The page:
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Protecting Vulnerable Workers: Key Takeaway from the Immigration Law Conference 2024 

The recent Immigration Law Conference 2024, hosted by the Law Council of Australia, addressed a critical issue: protecting vulnerable temporary visa holders from exploitation. This article explores the key points raised by The Minister for Immigration, Citizenship and Multicultural Affairs, Andrew Giles MP, focusing on the steps that the Government is taking to address this challenge. 


Understanding the Issue  

The exploitation of temporary visa holders is a complex problem with far-reaching consequences. During his speech, The Hon Andrew Giles MP (Minister for Immigration, Citizenship and Multicultural Affairs) highlighted the negative impact on both the visa system and workers’ rights.  

The Minister detailed the difficult situations faced by victims, including threats, confiscation of personal documents, and severe mistreatment. This exploitation not only harms individuals but can also lead to lower wages and worse working conditions for all workers. 


Albanese Government’s Approach  

The recent passage of the Strengthening Employer Compliance Act signifies a key step in prioritising tackling migrant worker exploitation. 

This legislation introduces criminal penalties for employers who exploit temporary visa holders and empowers authorities to take action against non-compliant employers, including restricting their ability to hire new migrant workers. 


Prohibition Measure   

From July, employers who are barred from sponsoring new workers will also be liable to become prohibited employers – targeting the business model used by some to undermine wages and conditions across Australia. They will not be allowed to hire new staff if those workers hold a temporary visa. Employers subject to a prohibition notice will be named on the Department of Home Affairs website and this will be communicated widely.  

Enhanced funding and structural reforms within the Home Affairs Portfolio emphasise a revitalised commitment to upholding the rule of law and protecting the rights of vulnerable workers.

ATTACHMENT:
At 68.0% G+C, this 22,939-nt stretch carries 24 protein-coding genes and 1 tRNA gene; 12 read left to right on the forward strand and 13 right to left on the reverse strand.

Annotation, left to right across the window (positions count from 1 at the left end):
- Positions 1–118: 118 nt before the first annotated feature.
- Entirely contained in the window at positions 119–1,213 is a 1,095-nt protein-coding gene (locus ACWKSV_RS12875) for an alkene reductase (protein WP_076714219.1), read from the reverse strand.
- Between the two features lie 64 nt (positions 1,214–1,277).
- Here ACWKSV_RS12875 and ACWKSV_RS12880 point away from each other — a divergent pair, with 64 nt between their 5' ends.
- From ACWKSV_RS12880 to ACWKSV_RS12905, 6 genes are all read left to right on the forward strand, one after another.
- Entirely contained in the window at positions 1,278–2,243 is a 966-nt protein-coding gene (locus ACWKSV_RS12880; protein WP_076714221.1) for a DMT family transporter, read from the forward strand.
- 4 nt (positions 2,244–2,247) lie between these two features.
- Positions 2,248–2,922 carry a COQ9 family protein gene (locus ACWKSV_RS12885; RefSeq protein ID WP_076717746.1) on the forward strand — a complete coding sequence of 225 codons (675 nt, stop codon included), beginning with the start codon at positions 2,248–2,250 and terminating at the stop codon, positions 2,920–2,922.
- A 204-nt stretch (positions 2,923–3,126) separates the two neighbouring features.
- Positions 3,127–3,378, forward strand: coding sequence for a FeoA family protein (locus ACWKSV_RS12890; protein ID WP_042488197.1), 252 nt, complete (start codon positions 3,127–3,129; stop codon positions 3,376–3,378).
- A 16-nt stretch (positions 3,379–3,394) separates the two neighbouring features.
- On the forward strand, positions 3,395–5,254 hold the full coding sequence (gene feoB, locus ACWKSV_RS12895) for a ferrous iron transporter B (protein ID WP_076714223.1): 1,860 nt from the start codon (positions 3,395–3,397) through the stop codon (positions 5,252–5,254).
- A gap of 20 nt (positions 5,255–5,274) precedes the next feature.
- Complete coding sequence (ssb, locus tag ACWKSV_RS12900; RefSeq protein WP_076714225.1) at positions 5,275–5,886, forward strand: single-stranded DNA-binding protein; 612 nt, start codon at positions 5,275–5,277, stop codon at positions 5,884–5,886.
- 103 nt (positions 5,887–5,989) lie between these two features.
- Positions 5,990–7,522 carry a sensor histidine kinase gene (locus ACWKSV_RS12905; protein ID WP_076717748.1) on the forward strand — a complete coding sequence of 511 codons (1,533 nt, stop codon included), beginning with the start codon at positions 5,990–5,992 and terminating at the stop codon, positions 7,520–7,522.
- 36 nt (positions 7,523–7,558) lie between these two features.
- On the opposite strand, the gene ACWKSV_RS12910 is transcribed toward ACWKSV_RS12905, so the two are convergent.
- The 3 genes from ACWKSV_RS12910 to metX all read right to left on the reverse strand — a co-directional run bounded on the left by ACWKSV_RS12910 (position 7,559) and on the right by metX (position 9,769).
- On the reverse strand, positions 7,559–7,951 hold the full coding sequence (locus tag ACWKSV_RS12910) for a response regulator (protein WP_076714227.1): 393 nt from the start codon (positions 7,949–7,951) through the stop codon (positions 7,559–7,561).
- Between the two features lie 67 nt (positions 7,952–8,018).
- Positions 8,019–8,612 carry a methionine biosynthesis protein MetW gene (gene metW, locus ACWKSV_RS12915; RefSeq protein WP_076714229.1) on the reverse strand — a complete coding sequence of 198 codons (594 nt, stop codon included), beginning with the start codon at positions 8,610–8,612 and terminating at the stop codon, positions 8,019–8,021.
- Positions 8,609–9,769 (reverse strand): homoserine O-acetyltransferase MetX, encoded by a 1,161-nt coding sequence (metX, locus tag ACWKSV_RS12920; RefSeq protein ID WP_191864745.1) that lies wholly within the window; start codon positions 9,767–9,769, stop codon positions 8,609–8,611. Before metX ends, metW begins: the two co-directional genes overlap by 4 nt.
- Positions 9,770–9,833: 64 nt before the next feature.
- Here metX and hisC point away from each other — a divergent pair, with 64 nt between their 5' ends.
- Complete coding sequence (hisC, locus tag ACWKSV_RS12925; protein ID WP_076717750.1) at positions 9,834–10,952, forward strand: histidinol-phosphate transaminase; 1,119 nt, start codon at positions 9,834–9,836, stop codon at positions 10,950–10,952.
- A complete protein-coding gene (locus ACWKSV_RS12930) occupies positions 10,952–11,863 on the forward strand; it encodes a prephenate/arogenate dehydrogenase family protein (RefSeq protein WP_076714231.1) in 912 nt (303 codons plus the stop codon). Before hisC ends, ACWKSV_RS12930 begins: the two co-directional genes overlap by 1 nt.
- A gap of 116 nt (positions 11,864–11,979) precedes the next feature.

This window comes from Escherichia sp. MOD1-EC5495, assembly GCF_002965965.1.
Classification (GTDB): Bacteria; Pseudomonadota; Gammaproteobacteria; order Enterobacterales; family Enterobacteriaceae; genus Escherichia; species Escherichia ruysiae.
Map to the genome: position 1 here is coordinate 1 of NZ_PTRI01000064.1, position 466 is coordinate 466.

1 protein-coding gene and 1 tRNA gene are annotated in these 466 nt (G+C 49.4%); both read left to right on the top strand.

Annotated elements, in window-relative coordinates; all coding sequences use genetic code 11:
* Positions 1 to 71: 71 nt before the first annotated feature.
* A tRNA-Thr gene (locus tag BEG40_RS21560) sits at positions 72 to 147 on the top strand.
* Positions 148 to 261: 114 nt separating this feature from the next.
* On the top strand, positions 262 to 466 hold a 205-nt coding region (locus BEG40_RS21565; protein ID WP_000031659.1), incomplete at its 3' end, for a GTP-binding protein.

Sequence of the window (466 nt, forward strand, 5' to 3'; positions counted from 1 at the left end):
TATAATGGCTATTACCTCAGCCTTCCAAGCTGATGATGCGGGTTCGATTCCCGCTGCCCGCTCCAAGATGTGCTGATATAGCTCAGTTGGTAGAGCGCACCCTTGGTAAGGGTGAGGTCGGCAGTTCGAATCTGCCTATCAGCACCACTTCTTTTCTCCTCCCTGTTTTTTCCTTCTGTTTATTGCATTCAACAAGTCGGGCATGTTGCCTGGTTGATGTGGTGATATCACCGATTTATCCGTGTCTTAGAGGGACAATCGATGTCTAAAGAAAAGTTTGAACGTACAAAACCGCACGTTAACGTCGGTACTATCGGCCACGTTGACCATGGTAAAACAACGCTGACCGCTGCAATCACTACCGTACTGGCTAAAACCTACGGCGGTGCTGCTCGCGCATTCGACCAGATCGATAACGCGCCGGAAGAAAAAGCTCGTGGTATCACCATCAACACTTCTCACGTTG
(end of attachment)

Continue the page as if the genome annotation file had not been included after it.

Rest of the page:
Pilot Programs: Workplace Justice Visa from 1 July 2024 

For some months, the Government has been developing two pilot programs to address the visa barriers preventing people from speaking up and seeking redress.  

Informed by a rigorous co-design process, the pilot programs will focus on introducing formal protection against visa cancellation – to give people the confidence they can report wrongdoing and seek redress, even if they have breached a work-based visa condition.  

A second pilot will test the concept of a workplace justice visa, designed to enable temporary migrants to remain in Australia while they seek workplace justice. The visa will provide a unique vehicle for those who have no other option.  

These pilots will not be work-arounds for people simply seeking to extend their stay in Australia. Eligibility criteria will be designed in a manner to promote visa integrity while also acknowledging exploitation is a scourge in the Australian labour market and must be addressed. 


Commitment to the Legal Framework   

The Government’s address at the Law Council of Australia’s Migration Conference underscores its firm resolve to combat the exploitation of vulnerable temporary visa holders.    

This commitment is manifested through a multi-pronged approach: legislative reforms, targeted enforcement actions, and empowering worker programs.   

Ultimately, these efforts aim to establish a framework for a more equitable and just society. Recognising the complexity of this issue, the government emphasizes the critical role of collaboration.   


Additional Announcements about the New ‘Skills in Demand’ Visa 

The conference included further announcements about the upcoming Skills in Demand Visa program that will replace the Temporary Skills Shortage 482 Visa. 

This new visa program, launching in late 2024, offers significant benefits for both businesses and skilled migrants:  

  • Validity: Valid for 4 years.  
  • Employee Mobility: Allows workers to switch employers without affecting their visa status.  
  • PR Eligibility: Any employment period with any employer will be counted towards permanent residency (PR) eligibility.  


The ‘Skills in Demand’ Visa comprises of three pathways:  

  1. Core Skills Pathway:
  • Focuses on occupations identified as having a national shortage or by Industry Training Organisations (ITO).  
  • Minimum salary above the Temporary Skilled Migration Income Threshold (TSMIT).  
  • Streamlined Labour Market Testing (LMT) with considerations for its future removal.  
  • Includes trade workers and labourers.  


  1. Specialist Pathway:
  • Targets highly skilled applicants in non-trade occupations with salaries of $135,000, indexed annually.  
  • Streamlined processing with a 7-day turnaround time.  


  1. Essential Skills Pathway (Details to be finalised):
  • Focuses on occupations that cannot meet the TSMIT and those with access to Labour Agreements.  
  • Prioritises partnerships with Pacific nations.  
  • May remove regional pathways (possibly referring to visas 491 and 494).  


Ensure your business is always compliant with immigration laws. Absolute Immigration Legal establishes frameworks, conducts audits, and provides expert guidance throughout the regulatory landscape.  

 If you wish to discuss how we can help, contact Absolute Immigration Legal today at  

Author: Yen Wong 

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